While travel expenses were a point of contention, Father did not dispute that the children should continue to enjoy regular extensive international travel, including regular visits with their maternal relatives in South America and Australia; and other travel, including ski vacations; the dispute was only about the nature and style of that travel.

Although the family may have spared few expenses in the manner in which it traveled during the marriage, Mother testified that coach airplane tickets to South America are $1,500 apiece. The superior court seemed to accept that the children should be able to continue to travel extensively, noting "the Court understood Father's objection to be the manner of travel . . . not the destination."

In spite of this finding and the other evidence in the record, however, the court apparently did not consider the family's demonstrated travel, entertainment and housing expenses in determining whether to grant an upward deviation in child support.

However, the appeals court judges noted, they're not saying the kids have the right to a "dollar-for-dollar" match of spending habits when the couple were still married. They provide a colorful quote from a 1996 court case in which a judge ruled "no child, no matter how wealthy the parents, needs to be provided more than three ponies."

Also, the fact that Amarilla may have access to a healthy pile of cash and can afford to maintain a high-level lifestyle for the kids doesn't prevent Nash -- whose "wealth may significantly exceed Mother's -- from being forced to fork over his fair share.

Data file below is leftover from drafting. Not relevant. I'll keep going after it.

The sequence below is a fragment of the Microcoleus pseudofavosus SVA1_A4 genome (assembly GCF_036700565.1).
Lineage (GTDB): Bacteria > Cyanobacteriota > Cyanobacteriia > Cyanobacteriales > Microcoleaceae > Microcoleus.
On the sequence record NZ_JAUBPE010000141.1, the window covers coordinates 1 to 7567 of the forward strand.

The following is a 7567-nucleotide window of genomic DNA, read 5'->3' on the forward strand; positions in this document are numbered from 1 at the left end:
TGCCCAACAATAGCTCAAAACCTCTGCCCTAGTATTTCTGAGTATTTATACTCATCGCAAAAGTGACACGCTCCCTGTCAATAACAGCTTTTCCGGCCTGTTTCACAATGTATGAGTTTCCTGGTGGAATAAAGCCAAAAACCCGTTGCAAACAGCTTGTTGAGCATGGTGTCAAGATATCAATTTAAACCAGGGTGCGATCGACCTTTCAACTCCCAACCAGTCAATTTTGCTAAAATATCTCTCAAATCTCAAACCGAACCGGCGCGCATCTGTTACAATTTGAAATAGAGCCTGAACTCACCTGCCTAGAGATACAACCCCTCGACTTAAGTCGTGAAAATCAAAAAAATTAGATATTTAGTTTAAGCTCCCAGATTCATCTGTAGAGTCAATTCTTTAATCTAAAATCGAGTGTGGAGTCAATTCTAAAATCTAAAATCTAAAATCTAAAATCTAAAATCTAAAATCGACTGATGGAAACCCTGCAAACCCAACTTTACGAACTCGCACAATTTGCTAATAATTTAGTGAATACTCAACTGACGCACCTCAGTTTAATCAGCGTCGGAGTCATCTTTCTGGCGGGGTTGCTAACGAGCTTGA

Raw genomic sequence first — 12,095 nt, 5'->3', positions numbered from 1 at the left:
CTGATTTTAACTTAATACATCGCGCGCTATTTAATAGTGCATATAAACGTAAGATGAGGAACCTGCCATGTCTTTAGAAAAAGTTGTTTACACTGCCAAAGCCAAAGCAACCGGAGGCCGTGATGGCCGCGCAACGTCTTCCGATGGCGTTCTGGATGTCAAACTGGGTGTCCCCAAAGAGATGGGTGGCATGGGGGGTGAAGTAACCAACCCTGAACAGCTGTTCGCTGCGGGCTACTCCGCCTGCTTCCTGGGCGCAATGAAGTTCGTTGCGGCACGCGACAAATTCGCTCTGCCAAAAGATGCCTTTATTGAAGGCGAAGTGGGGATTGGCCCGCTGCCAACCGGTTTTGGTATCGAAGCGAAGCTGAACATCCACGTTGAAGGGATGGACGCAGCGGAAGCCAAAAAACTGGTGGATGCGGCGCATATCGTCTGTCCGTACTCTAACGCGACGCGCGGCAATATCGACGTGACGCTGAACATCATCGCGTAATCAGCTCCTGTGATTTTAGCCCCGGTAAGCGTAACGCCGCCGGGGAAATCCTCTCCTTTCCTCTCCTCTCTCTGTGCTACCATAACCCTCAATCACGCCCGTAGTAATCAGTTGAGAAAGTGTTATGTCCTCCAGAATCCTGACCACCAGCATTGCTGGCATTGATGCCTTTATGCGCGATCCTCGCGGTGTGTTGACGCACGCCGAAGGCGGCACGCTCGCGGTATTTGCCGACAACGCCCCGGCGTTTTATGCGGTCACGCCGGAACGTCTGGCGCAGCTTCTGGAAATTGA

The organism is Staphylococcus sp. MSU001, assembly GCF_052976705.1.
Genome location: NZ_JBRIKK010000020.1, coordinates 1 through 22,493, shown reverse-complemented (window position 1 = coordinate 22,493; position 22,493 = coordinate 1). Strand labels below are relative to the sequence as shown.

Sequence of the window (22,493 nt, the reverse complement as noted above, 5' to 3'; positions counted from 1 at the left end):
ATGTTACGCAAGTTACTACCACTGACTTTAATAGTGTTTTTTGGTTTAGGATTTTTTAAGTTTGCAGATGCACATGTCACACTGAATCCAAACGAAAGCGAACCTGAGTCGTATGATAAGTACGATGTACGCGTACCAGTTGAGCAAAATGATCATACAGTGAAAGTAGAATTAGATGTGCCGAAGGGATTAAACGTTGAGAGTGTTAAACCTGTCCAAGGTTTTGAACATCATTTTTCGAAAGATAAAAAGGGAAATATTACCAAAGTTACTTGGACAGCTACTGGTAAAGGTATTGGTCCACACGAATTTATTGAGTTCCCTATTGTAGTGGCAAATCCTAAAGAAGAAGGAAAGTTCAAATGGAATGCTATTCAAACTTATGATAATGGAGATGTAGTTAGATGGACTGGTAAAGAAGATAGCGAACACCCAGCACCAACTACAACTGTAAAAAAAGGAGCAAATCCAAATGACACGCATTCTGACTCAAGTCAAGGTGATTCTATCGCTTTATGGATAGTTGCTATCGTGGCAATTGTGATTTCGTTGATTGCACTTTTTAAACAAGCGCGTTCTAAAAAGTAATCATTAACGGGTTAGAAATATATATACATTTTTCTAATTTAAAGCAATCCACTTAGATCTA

The new ruling upholds the lower court's prohibition on the former couple making disparaging comments about each other that could get back to their kid, a point on which the parents originally agreed in joint-custody paperwork.

The day the lower court's decree came out, Amarilla tweeted "biting criticism of Father's integrity," the ruling states. Because the duration of such social media posts is "indefinite," it may be viewed at some point by the children, and therefore runs counter to the custody agreement. However, Amarilla isn't prohibited from distributing court records that are considered public records, the judges stated.

Martz Agency, the PR firm for Amarilla and her lawyer, Angela Hallier, provided the following statement from Amarilla Nash:

"The decision is satisfying because it appears to require that in making child support orders, the courts in Arizona should attempt to minimize economic disruption in the lives of the children of divorcing parents . . . This has been a long and difficult process and I'm relieved that this phase of it has been resolved."

Angela Hallier, managing partner of Hallier & Lawrence PLC and attorney for Amarilla Nash, said in a statement, "This ruling is consistent with the principles underlying the Arizona child support guidelines, and with many other states that have addressed this issue. I am proud of Alejandra for pursuing this just decision for her children and children in Arizona."

Hallier's PR firm's statement goes on to say: "With regard to the gag order, Hallier and Amarilla Nash are able to finally discuss the rulings and clear up any misconceptions. They were previously not permitted to do so under what the appeals court has now found to be an unconstitutional gag order entered by the trial court."

Click here for the entire 26-page ruling.